Funtabulously Frivolous Friday Five 238

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Just when you thought your brain could unwind on a Friday, you realise that it would rather be challenged with some good old fashioned medical trivia FFFF…introducing Funtabulously Frivolous Friday Five 238.

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Question 1:

What ‘club-shaped’ organism, the cause of a ‘leathery’ disease, killed about 4000 people in the former Soviet states between 1991 and 1996?

+ Reveal the Funtabulous Answer

  • Diphtheria caused by the exotoxin of Corynebacterium diptheriae.
  • An epidemic swept through the former Soviet states due to a number of factors: decreased immunisation rates and the breakdown of public health; waning immunity in adults who were vaccinated as children; poor socioeconomic conditions; population movements; and the resurgence of more toxic strains. [Reference]
  • Korynee = club (refers to the organism’s shape), diptherite = greek for leather (refers to the greyish membrane that is usually present – classically in the pharynx).
Click on the photo to link to DIPNET the diphtheria surveillance website.

Question 2

How did Le Fort develop his classification of facial fractures?

+ Reveal the Funtabulous Answer

  • René Le Fort (1869 – 1951) was a French surgeon employed a number of different wounding agents which included a wooden club, a kick, a metal shaft and projecting the head against the corner of a marble table to develop the Le Fort classification of facial fractures.
  • Contrary to popular belief there were no cannon balls, mine shafts or bricks used.
  • The breakdown of his detailed 35 experiments in 1900 are as follows:
    • Metal shaft versus face = 1
    • Kick to the face = 2
    • Head versus corner of marble table or dissection table = 4
    • Head in a vice and tightened = 5
    • Wooden club to the face = 23 [Reference 1, Reference 2]

Question 3

What is selfitis? 

+ Reveal the funtabulous answer

  • A genuine mental condition whereby people feel compelled to continually post pictures of themselves on social media.
  • Originally a hoax, the term was first coined in 2014 as a spoof news story. Following on from this, researchers at Nottingham Trent University and Thiagarajar School of Management in India discovered it to be a true phenomenon.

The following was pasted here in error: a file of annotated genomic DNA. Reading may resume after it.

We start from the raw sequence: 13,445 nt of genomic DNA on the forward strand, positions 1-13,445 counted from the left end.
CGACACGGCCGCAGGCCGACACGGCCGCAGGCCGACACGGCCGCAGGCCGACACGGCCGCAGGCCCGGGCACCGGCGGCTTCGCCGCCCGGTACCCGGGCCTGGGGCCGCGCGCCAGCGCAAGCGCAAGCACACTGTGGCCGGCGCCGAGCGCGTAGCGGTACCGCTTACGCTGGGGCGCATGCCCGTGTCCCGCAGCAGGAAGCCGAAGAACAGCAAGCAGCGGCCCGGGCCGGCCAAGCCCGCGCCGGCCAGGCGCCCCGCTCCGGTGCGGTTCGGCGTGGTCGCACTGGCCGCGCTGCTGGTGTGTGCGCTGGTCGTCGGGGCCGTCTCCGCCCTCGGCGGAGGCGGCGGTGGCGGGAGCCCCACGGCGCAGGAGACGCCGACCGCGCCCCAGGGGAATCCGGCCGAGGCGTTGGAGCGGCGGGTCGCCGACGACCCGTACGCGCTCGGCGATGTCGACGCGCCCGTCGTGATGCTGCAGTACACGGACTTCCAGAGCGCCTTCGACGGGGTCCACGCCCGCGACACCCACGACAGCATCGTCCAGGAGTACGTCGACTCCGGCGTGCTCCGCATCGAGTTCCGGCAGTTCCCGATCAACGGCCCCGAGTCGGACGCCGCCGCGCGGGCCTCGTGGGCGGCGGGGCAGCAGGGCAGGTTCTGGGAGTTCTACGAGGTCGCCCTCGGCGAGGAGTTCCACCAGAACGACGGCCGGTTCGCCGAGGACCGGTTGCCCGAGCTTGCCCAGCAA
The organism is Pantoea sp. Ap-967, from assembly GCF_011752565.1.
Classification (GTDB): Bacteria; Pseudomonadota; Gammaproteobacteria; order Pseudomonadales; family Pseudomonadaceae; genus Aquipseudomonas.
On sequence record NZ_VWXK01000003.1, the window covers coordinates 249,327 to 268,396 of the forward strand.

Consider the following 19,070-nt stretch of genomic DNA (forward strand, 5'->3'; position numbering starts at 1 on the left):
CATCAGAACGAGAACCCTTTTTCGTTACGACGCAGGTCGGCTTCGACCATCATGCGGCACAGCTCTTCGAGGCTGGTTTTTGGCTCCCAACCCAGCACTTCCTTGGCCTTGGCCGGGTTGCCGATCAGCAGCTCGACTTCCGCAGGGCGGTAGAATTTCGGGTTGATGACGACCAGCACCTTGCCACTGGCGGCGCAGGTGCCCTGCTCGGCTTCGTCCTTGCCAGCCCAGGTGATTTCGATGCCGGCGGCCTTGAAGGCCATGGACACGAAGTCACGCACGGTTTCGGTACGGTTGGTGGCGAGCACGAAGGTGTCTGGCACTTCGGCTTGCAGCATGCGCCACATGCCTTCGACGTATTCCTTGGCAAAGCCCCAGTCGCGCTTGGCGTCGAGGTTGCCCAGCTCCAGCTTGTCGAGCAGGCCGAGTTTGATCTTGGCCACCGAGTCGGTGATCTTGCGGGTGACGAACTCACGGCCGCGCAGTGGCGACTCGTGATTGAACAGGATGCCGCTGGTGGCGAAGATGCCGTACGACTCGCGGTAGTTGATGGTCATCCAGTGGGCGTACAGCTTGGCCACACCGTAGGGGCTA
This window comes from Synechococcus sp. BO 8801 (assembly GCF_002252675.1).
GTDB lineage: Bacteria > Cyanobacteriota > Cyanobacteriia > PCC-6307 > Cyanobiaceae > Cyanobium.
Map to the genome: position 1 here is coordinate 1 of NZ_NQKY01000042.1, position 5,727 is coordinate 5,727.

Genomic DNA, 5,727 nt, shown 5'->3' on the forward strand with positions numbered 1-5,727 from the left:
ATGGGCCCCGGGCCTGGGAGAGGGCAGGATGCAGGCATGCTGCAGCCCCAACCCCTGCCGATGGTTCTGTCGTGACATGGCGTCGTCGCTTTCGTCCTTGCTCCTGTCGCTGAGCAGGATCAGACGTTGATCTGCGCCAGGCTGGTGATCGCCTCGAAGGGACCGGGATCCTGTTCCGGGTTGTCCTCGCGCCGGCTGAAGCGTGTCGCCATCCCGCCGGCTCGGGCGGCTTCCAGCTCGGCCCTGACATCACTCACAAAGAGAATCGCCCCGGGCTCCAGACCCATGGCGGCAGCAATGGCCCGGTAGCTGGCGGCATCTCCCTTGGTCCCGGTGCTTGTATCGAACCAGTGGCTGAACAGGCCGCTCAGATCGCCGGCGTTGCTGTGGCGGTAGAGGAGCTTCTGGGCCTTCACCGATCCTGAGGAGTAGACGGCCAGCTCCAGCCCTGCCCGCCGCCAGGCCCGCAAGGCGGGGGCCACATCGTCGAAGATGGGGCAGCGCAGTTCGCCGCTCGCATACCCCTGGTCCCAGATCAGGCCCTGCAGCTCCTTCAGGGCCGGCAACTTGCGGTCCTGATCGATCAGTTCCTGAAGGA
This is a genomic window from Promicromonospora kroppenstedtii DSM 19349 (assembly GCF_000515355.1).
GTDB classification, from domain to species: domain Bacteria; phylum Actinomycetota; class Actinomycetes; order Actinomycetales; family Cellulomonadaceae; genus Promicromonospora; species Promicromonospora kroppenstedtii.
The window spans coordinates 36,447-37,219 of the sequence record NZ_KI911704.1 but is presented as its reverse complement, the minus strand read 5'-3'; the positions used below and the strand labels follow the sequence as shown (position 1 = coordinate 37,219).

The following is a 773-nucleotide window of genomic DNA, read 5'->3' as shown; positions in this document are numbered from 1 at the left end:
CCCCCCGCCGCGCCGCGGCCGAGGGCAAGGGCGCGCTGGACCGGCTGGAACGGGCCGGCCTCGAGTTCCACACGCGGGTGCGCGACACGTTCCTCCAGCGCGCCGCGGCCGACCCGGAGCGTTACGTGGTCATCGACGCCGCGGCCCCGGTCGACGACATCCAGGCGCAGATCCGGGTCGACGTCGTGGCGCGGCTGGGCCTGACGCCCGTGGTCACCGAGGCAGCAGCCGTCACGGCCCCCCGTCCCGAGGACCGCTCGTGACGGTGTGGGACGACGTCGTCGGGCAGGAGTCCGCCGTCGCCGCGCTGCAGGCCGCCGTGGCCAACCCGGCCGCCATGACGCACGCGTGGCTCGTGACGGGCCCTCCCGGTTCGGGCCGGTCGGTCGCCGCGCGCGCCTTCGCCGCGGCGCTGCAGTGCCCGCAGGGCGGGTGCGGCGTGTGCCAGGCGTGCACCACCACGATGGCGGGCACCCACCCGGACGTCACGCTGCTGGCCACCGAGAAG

• What is your level of selfitis?
    • Borderline – Taking photos of one’s self at least three times a day but not posting them on social media.
    • Acute – Taking photos of one’s self at least three times a day and posting each one on social media
    • Chronic – Uncontrollable urge to take photos of one’s self round the clock and posting the photos on social media more than six times a day. [Reference]

Question 4

Time is a healer (as they say), but is it faster during the day or night?

Reveal Answer

  • The daytime.
  • According to an observation study on burns patients, those who sustained the injury during the day healed faster (17 days versus 28 days if it was sustained at night).
  • Their theory postulates, the cellular clock modulates the efficiency of actin-dependent processes such as cell migration and adhesion, which ultimately affect the efficacy of wound healing. [Reference]
  • On a similar theme, another research team found less adverse affects when heart surgery was performed in the afternoon versus the morning (28 out of 298 vs 54 out of 298). [Reference]

Question 5

A defensive mucus secreted by slugs has inspired what medical invention?

Reveal Answer

  • Glue that sticks on wet surfaces.
  • The university’s Wyss Institute for Biologically Inspired Engineering turned to the “Dusky Arion” slug, which creates sticky mucus as a defence against predators.
  • The incredible stickiness comes from the trinity of the attraction between the positively charged glue and negatively charged cells in the body; covalent bonds between atoms in the cell surface and the glue, and the way the glue physically penetrates tissue surfaces. [Reference]
  • A team in Harvard University have used it to glue a hole in a pigs heart successfully.

…and finally

Courtesy of Strata5 on twitter

Funtabulously Frivolous Friday Five 238 Neil Long

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Author: Neil Long

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